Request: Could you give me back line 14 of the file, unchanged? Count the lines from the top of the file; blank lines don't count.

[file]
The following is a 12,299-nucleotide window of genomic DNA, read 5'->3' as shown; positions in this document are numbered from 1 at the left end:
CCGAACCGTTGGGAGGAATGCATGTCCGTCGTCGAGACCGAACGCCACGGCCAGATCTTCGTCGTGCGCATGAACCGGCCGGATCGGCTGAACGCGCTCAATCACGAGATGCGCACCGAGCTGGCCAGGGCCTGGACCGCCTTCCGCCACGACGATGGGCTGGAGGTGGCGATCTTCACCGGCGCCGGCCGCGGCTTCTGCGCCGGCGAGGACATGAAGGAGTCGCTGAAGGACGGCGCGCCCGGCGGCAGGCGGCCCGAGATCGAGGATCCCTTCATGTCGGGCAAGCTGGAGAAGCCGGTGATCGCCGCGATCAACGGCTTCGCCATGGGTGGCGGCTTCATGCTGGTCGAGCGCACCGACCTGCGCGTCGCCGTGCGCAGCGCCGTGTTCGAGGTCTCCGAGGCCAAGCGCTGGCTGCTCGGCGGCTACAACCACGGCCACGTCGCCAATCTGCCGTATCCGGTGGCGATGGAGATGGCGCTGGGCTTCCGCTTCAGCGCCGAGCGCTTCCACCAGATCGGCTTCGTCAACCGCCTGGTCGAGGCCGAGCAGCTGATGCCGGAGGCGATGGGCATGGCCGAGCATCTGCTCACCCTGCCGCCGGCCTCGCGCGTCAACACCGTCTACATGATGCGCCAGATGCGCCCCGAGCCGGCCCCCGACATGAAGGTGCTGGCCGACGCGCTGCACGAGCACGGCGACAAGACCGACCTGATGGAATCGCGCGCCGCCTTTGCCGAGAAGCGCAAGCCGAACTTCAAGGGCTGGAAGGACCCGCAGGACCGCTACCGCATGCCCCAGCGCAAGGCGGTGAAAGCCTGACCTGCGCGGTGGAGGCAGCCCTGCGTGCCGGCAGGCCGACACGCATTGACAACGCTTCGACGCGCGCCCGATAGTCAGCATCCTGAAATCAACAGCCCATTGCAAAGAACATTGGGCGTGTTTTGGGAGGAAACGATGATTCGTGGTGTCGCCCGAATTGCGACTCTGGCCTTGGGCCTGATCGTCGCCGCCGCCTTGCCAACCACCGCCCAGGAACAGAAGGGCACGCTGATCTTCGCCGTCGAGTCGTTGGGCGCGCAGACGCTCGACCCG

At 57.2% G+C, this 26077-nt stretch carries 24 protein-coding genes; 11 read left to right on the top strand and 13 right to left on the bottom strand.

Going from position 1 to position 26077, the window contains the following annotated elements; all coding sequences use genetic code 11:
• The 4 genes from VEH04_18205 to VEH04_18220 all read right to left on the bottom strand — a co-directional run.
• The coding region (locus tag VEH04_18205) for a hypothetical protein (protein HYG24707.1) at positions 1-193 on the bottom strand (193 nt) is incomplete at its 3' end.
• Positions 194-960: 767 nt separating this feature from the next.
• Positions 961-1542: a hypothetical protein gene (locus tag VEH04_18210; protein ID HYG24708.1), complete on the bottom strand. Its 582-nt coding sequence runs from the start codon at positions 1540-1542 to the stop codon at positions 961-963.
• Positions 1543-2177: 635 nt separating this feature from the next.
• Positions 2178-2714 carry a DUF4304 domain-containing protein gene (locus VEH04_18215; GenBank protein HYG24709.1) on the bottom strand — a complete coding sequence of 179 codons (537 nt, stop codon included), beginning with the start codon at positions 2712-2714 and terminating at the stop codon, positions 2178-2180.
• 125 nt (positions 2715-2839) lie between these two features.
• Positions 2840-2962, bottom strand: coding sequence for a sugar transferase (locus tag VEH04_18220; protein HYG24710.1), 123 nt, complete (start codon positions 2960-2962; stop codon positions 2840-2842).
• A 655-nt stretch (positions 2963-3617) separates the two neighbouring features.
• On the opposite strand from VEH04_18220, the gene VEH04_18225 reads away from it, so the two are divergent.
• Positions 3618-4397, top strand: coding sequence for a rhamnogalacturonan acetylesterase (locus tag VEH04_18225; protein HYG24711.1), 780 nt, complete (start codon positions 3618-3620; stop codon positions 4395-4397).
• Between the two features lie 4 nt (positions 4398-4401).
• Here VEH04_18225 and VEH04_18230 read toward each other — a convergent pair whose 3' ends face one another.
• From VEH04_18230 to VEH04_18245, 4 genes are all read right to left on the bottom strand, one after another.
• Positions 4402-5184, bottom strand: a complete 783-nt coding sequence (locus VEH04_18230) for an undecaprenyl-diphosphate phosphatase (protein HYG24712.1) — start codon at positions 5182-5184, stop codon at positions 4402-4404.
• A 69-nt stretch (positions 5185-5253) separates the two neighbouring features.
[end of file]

• On the opposite strand from VEH04_18220, the gene VEH04_18225 reads away from it, so the two are divergent.